Subdividing Your Property
The process of subdivision is lengthy and involves a number of parties including the applicant, a registered surveyor; the Council, Land Information New Zealand (LINZ), Land Title Office (now part of LINZ) and solicitors. It can also require consultation with affected parties such as Transit NZ (when a site is accessed from a State Highway) and Hawke's Bay Regional Council.
Each party has a specific role in the process and as a general guide the process could take up to six months. This is particularly important to bear in mind so you can plan, for example, for interest rate changes, holding costs and the need for certificates of title to be issued before you might be able to secure mortgages or possibly a sale.
You will need to follow the process below when considering subdiving your land:
You should employ a registered surveyor to undertake a proposed subdivision. The surveyor will assist you to establish:
- whether your land or buildings are suitable for subdivision
- the best type of subdivision to meet your circumstances
- the relevant District Plan rules concerning subdivision
- the consultation required with those parties who may potentially be adversely affected (for example neighbours, service authorities, community groups etc)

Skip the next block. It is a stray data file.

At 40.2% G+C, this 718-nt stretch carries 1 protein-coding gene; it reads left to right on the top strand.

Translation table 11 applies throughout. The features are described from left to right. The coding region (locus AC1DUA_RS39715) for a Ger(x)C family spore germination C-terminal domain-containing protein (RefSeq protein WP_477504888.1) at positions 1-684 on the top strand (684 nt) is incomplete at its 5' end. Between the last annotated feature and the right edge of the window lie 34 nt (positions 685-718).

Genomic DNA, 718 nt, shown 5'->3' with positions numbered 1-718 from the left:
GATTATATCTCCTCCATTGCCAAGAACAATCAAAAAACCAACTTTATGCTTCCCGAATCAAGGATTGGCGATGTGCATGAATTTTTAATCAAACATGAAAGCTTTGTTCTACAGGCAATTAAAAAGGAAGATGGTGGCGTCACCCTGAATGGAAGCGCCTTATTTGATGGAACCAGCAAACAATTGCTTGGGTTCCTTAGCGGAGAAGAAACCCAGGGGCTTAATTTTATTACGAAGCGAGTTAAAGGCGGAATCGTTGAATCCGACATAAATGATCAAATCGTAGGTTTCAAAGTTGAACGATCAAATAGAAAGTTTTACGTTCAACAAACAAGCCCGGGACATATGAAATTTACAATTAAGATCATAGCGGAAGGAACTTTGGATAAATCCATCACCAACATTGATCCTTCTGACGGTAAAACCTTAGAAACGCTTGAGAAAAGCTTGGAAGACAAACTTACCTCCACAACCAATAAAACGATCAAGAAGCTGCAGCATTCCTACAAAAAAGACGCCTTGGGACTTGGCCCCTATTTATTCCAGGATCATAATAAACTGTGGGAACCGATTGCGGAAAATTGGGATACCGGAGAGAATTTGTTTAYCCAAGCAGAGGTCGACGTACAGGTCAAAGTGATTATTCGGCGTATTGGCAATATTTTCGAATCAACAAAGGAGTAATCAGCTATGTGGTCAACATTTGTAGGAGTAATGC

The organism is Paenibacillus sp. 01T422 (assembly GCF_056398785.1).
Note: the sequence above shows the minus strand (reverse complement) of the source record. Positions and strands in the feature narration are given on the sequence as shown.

- the information that must be submitted with a subdivision consent application
- what other consents may be required
- the type of conditions that could be imposed by Hastings District Council on any consent granted.
These matters are discussed below.
Suitability of land or buildings for subdivision
In some situations, land or buildings may be unsuitable for subdivision. For example, the land may be subject to slippage, erosion, poor conditions for foundations, flooding, or may be close to an earthquake fault line.
Alternatively, to proceed with a subdivision on a site subject to the above may require extensive and additional works. These works can add considerably to the final cost of the subdivision. In some
instances these costs can be recovered by the value of the new allotment created. In other cases they can make the profitability of the subdivision marginal.
Conditions of consent
The Council usually imposes conditions with any subdivision consent granted to avoid, remedy or mitigate any potential adverse effects. For example, if there are earthworks involved in a development, conditions may be imposed about the timing of the works and treatment of the affected areas such as planting to mitigate the potential adverse visual effects.
Conditions are also imposed on subdivided land or buildings to ensure they can function properly - that is, the roads, access or rights-of-way are constructed and all services (including water and drainage) are installed to properly service the new allotments. These works must generally be completed prior to the issue of the title and the sale of the property to a new owner. In addition the Council imposes a development levy for each new household unit or allotment created. With new allotments created there are additional demands placed on existing services or facilities.